Thursday, December 27, 2012

My Homemade Christmas

Merry Christmas, everyone!  I hope you have all had a wonderful holiday with your family and loved ones and are now recovering, like me and Mike.  Turbo (the Cat) is not recovering yet.  He is still cowering under the bed.

I don't know about you, but the last couple of weeks have been a flurry of baking, sewing, feasting, and parties in our world.  I like to make my Christmas presents, and this year I was pretty busy.  I did buy a couple of items (like the model airplane and art supplies for my nephews), but I made them art smocks to protect their clothes while they paint, draw, glue, and cut things.  The art smocks were actually a really fun project I suggest you try sometime!

I found children's plain t-shirts at my local craft store in really bright colors.  I cut those up the middle of the back (remove the tags... makes it a lot easier!) and used iron-on velcro as a fastener.  This way the kids don't have to pull the shirts over their heads when they are messy, they can just stick their arms through the sleeves and go.  Then I used fabric scraps in fun and funky patterns to make pockets on the front so they can store pens, chalk, and any other art supplies, frogs, bugs, etc., that they find.  I also appliqued their first initial on to each shirt... just for fun!
Orson's smock (I think he will grow into it!)

Enzo's Smock

Reney's Smock

I made a sock monkey for my youngest nephew, too, since the older two got sock monkeys last year.  All kids need sock monkeys.  It is just one of those things.

I made a couple sets of dish towels for friends and family... these are another fun and easy project.  I used dish towels from the dollar store, and fabric scraps to add neat details to the towels.  Cat heads and paws for my friends and their furry companions, and a nice Italian feast scene for my Dad and his wife, to match their Italian country kitchen.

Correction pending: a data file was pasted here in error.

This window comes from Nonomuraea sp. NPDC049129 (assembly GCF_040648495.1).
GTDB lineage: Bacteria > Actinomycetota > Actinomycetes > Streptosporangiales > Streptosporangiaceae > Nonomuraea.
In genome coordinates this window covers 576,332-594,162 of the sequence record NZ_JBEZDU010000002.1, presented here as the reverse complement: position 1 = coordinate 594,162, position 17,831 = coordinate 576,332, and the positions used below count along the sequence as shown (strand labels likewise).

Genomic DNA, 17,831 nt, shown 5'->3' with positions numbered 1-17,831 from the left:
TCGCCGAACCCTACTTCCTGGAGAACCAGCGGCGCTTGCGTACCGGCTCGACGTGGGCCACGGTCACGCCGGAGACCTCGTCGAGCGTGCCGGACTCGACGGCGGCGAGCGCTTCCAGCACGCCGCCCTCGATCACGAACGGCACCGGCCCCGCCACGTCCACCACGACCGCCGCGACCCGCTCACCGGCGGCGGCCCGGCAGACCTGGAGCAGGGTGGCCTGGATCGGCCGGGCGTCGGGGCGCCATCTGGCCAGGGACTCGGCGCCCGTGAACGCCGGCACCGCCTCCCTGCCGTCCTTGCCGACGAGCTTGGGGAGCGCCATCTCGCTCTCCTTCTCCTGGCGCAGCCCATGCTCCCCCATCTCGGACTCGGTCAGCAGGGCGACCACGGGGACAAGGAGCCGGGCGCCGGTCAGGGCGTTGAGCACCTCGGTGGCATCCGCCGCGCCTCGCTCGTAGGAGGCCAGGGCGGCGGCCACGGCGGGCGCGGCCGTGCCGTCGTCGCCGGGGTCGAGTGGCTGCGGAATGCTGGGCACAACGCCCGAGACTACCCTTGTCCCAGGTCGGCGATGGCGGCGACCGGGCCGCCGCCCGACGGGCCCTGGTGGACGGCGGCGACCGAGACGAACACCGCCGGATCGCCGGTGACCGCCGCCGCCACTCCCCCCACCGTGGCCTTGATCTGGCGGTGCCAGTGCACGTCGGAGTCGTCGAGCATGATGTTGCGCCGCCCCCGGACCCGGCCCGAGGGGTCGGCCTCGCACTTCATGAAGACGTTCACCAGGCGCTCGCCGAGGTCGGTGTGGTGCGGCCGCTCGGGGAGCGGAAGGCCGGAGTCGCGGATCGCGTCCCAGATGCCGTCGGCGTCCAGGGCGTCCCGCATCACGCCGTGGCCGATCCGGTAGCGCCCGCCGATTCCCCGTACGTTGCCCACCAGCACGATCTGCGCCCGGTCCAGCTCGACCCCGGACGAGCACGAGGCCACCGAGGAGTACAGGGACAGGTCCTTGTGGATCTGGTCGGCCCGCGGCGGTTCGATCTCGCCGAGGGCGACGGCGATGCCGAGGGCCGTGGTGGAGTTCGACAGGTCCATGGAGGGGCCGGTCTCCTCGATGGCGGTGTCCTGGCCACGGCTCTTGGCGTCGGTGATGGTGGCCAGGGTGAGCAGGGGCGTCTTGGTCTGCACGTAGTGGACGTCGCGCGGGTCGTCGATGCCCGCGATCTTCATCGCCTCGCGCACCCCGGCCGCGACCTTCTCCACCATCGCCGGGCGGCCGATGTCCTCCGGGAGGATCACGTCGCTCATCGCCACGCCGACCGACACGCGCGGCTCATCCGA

I then tackled my smallest and most challenging present: Salat Esse.  This is a special salad dressing that my Mom used to eat when she lived in Switzerland.  The Swiss call it "French Dressing", but it is unlike any French Dressing you find in the US.  This past May, when we visited, I had the opportunity to try the dressing myself.  She is right, it is delicious.  When we got back, I tried to find some online to buy.  No go.  So then I tried to find a recipe for it.  Another epic fail.  I finally found a recipe that looked like it had the right ingredients to produce the flavor I was looking for, so I mixed up a batch.  And then I poured it down the drain.  It wasn't just bad, it was AWFUL.  So I scrapped that and decided to try and make it according to taste.  I think what I have finally managed to make is pretty close.  Close enough that when my Mom opened her gift, which I had put in a Spice Islands jar labeled "Bay Leaves", she instantly knew that it wasn't bay leaves.  Better yet, when she opened it and tasted it, she announced "Salat Esse!  Oh my God!"  So I think it is close enough.  We think I may need to use a little less white wine vinegar next time... or maybe use champagne vinegar instead, but I think we are just about there!

Then I baked.  A lot.  One of the main gifts that I give to everyone is a jar of peaches and a jar of pears that I can each year.  I pair that with a plate of baked goods.

This year the plates featured Buckeyes (chocolate covered peanut butter balls), rum balls, mini hot cocoa cookies, chocolate fudge peanut butter cookie stuffed cookies (I know, that's a mouthful!), and poppyseed bread.  I need to give credit where it is due... the mini hot cocoa cookies came from one of the blogs that I like to follow:  Two Peas and Their Pod.
This is the photo from the Two Peas and Their Pod blog.

The link to the recipe is here, and I strongly suggest you give it a go!

The Chocolate Fudge Peanut Butter Cookie Stuffed Cookies came from another blog I like to follow:  Picky Plate.  This recipe takes a few bowls and a bit of time, but is SO worth it.  Delicious!
This photo is from the Picky Palate blog.
Here is the link to the recipe.

And just for fun... here is some of the mess that I made baking!
Poppyseed Bread


Rum Balls

My Peanut Butter Fudge Cookies

My Mini Hot Cocoa Cookies

Stay tuned for the next episode... I think it might feature some home-brew fun!

Thursday, December 6, 2012

Christmas is Coming... and I have a Master Bathroom Again!

Happy December, everyone!  It never ceases to amaze me how time flies when the holidays are coming and I am absolutely nowhere near being ready.  I am pretty sure if I had the patience to read the entire list of Murphy's Laws, that would be on there somewhere. 

I am pleased (oh so very pleased) to publicly thank Mike for the incredible master bathroom that he just finished.  As promised... some photos:
Dreamline Shower Doors, glass shelves and a teak bench to finish it off
Detail of the diamond cut-out
Love the teak bench, love the shower floor!